The predicted Met forecast for Kew was light winds from the North East. A “B” course was programmed, however, the OD considered the possibility of a change to an “A” course due to the light wind making it difficult to clear the Pier, but after discussion with the helms and the site of ripples off the Pier, a “B” it was.
Six dinghies were prepared to endure the light and fickle conditions. The course was set by Tim Young and Dave Jones in the safety boat with the usual buoy positions, except for the downstream buoy being moved upstream to shorten the course.
Apart from Andy and Stephen in Comma who were having a problem making the start line against the tide by the Railway Bridge, all the other dinghies had good starts. Rob (Phoebe) rounded the Pier after 6 mins followed by Chris (Ho Ho Ho).
Lev (Blue Angel) and Alex (Phoenix) rounded the Pier after 17 mins. Tim Wellborn and his son Rob (Enterprise) and Andy and Stephen (Comma) were struggling with the very light and variable wind and the tide conditions. They tried inshore to avoid the tide but little wind, mid-stream to get the wind and sometimes getting a puff of wind to send them towards the Pier only to be washed back with the tide. Most frustrating for them. The others who had rounded the Pier were stalling by the rowing club and drifting. It was decided to shorten the course again by bringing the downstream buoy nearer the rowing club.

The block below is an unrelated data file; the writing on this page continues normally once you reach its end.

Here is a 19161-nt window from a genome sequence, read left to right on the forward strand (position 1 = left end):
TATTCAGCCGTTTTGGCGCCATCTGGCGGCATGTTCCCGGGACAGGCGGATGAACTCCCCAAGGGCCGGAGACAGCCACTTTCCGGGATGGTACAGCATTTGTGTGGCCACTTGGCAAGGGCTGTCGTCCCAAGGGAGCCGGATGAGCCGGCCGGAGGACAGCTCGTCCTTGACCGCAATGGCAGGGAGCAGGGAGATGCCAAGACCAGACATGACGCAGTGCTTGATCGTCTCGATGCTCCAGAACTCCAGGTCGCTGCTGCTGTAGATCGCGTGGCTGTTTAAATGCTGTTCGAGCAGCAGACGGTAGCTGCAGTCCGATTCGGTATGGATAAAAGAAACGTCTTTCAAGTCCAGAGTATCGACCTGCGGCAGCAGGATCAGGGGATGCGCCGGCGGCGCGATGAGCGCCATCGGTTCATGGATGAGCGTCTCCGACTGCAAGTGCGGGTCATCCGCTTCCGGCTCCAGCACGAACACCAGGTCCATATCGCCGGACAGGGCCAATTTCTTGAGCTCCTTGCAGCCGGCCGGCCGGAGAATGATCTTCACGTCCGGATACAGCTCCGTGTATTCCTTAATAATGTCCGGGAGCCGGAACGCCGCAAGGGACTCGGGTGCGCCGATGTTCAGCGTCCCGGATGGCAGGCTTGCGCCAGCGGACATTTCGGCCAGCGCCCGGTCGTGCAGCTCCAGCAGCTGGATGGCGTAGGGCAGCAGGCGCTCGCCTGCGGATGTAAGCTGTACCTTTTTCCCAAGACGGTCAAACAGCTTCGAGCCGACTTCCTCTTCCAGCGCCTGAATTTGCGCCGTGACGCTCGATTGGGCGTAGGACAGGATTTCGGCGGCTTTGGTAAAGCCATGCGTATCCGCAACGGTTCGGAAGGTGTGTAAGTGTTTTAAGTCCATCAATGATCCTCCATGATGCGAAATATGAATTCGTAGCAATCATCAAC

Chris (Ho Ho Ho) was sailing his enterprise solo and brilliantly. He completed his first lap after 32.25 mins. Lev, Rob and Alex followed with Tim and Andy still attempting to clear the Pier. It was debatable whether a second lap could be achieved with the one-hour race closing. However, the tide was easing. Amazingly all the dinghies began to make the tide and within a few minutes all had rounded the Pier, some for the first time. HOORAY.